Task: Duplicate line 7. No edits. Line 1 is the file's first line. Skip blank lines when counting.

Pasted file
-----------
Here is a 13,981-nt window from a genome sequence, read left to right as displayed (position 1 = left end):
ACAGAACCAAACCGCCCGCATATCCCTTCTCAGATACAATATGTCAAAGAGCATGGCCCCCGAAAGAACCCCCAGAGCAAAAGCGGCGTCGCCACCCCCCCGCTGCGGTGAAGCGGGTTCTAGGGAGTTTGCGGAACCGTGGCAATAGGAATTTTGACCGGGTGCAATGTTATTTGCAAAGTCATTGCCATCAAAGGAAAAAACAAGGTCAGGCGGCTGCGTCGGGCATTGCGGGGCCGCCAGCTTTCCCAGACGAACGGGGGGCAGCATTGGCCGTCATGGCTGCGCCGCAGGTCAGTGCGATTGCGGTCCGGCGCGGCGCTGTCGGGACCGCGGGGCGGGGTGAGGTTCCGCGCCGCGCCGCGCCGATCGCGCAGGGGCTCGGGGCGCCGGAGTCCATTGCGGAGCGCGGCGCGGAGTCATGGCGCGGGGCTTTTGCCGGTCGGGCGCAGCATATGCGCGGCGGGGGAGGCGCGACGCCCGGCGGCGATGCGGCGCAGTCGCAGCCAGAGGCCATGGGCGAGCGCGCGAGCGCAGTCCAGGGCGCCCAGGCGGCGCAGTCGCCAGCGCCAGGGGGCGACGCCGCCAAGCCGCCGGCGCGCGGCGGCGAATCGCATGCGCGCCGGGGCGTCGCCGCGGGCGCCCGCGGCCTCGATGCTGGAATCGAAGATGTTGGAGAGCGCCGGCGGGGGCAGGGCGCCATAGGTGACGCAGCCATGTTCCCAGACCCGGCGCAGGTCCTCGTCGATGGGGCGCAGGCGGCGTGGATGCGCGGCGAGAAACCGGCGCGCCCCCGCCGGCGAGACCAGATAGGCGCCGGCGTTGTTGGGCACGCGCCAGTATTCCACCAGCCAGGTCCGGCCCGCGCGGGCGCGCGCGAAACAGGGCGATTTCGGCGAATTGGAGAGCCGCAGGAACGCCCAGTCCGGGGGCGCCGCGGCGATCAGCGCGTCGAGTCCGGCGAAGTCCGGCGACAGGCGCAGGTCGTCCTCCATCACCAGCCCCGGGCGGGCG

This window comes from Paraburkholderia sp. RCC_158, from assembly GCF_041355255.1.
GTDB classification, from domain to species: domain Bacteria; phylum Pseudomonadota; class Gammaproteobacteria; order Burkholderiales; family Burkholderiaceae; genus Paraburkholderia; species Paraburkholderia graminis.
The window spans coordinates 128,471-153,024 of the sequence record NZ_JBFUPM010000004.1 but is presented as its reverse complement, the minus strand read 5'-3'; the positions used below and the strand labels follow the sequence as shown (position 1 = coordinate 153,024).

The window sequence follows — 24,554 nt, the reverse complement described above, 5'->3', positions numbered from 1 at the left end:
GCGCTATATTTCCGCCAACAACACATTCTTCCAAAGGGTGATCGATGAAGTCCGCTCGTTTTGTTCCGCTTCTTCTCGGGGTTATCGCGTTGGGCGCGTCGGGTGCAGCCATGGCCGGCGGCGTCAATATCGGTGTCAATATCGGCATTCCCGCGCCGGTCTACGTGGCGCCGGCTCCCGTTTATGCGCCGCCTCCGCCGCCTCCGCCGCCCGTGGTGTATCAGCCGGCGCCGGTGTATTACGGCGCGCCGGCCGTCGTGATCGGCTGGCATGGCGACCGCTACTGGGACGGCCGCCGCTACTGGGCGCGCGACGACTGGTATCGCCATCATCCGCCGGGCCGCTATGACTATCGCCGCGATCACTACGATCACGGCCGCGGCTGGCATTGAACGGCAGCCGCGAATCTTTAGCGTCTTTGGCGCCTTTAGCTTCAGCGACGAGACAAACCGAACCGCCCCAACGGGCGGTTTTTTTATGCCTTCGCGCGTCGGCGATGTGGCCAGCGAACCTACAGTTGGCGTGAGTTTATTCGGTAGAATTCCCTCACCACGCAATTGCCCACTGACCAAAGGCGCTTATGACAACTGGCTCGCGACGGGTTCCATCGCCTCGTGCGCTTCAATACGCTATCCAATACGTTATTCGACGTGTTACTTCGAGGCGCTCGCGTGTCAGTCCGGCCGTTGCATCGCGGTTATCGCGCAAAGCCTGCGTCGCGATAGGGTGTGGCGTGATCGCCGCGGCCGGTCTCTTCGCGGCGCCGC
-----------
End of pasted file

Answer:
GCGCTATATTTCCGCCAACAACACATTCTTCCAAAGGGTGATCGATGAAGTCCGCTCGTTTTGTTCCGCTTCTTCTCGGGGTTATCGCGTTGGGCGCGTCGGGTGCAGCCATGGCCGGCGGCGTCAATATCGGTGTCAATATCGGCATTCCCGCGCCGGTCTACGTGGCGCCGGCTCCCGTTTATGCGCCGCCTCCGCCGCCTCCGCCGCCCGTGGTGTATCAGCCGGCGCCGGTGTATTACGGCGCGCCGGCCGTCGTGATCGGCTGGCATGGCGACCGCTACTGGGACGGCCGCCGCTACTGGGCGCGCGACGACTGGTATCGCCATCATCCGCCGGGCCGCTATGACTATCGCCGCGATCACTACGATCACGGCCGCGGCTGGCATTGAACGGCAGCCGCGAATCTTTAGCGTCTTTGGCGCCTTTAGCTTCAGCGACGAGACAAACCGAACCGCCCCAACGGGCGGTTTTTTTATGCCTTCGCGCGTCGGCGATGTGGCCAGCGAACCTACAGTTGGCGTGAGTTTATTCGGTAGAATTCCCTCACCACGCAATTGCCCACTGACCAAAGGCGCTTATGACAACTGGCTCGCGACGGGTTCCATCGCCTCGTGCGCTTCAATACGCTATCCAATACGTTATTCGACGTGTTACTTCGAGGCGCTCGCGTGTCAGTCCGGCCGTTGCATCGCGGTTATCGCGCAAAGCCTGCGTCGCGATAGGGTGTGGCGTGATCGCCGCGGCCGGTCTCTTCGCGGCGCCGC